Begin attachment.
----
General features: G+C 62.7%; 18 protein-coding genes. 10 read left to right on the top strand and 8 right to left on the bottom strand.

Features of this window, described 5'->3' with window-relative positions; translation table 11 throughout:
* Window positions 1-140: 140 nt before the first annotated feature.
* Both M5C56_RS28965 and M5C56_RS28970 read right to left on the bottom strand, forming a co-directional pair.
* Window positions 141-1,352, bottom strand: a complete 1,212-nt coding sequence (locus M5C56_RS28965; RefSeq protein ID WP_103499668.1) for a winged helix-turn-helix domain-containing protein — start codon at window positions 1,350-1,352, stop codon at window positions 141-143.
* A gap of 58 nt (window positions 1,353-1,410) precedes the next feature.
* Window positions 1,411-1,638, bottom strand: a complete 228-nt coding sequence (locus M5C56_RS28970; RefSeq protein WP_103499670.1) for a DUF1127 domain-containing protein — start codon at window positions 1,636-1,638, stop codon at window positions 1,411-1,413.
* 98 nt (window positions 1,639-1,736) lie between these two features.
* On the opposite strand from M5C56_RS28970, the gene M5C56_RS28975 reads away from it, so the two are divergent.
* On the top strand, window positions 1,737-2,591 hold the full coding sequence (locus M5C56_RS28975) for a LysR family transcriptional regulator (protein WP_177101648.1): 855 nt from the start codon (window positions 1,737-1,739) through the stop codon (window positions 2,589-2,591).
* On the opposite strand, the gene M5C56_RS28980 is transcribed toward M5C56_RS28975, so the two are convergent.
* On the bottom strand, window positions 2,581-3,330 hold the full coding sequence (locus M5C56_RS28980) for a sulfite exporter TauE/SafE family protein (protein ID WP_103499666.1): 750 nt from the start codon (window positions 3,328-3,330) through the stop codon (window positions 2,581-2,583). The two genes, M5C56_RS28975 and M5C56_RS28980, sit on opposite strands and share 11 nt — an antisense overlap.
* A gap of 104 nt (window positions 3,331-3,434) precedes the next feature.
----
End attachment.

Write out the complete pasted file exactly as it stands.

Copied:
General features: G+C 62.7%; 18 protein-coding genes. 10 read left to right on the top strand and 8 right to left on the bottom strand.

Features of this window, described 5'->3' with window-relative positions; translation table 11 throughout:
* Window positions 1-140: 140 nt before the first annotated feature.
* Both M5C56_RS28965 and M5C56_RS28970 read right to left on the bottom strand, forming a co-directional pair.
* Window positions 141-1,352, bottom strand: a complete 1,212-nt coding sequence (locus M5C56_RS28965; RefSeq protein ID WP_103499668.1) for a winged helix-turn-helix domain-containing protein — start codon at window positions 1,350-1,352, stop codon at window positions 141-143.
* A gap of 58 nt (window positions 1,353-1,410) precedes the next feature.
* Window positions 1,411-1,638, bottom strand: a complete 228-nt coding sequence (locus M5C56_RS28970; RefSeq protein WP_103499670.1) for a DUF1127 domain-containing protein — start codon at window positions 1,636-1,638, stop codon at window positions 1,411-1,413.
* 98 nt (window positions 1,639-1,736) lie between these two features.
* On the opposite strand from M5C56_RS28970, the gene M5C56_RS28975 reads away from it, so the two are divergent.
* On the top strand, window positions 1,737-2,591 hold the full coding sequence (locus M5C56_RS28975) for a LysR family transcriptional regulator (protein WP_177101648.1): 855 nt from the start codon (window positions 1,737-1,739) through the stop codon (window positions 2,589-2,591).
* On the opposite strand, the gene M5C56_RS28980 is transcribed toward M5C56_RS28975, so the two are convergent.
* On the bottom strand, window positions 2,581-3,330 hold the full coding sequence (locus M5C56_RS28980) for a sulfite exporter TauE/SafE family protein (protein ID WP_103499666.1): 750 nt from the start codon (window positions 3,328-3,330) through the stop codon (window positions 2,581-2,583). The two genes, M5C56_RS28975 and M5C56_RS28980, sit on opposite strands and share 11 nt — an antisense overlap.
* A gap of 104 nt (window positions 3,331-3,434) precedes the next feature.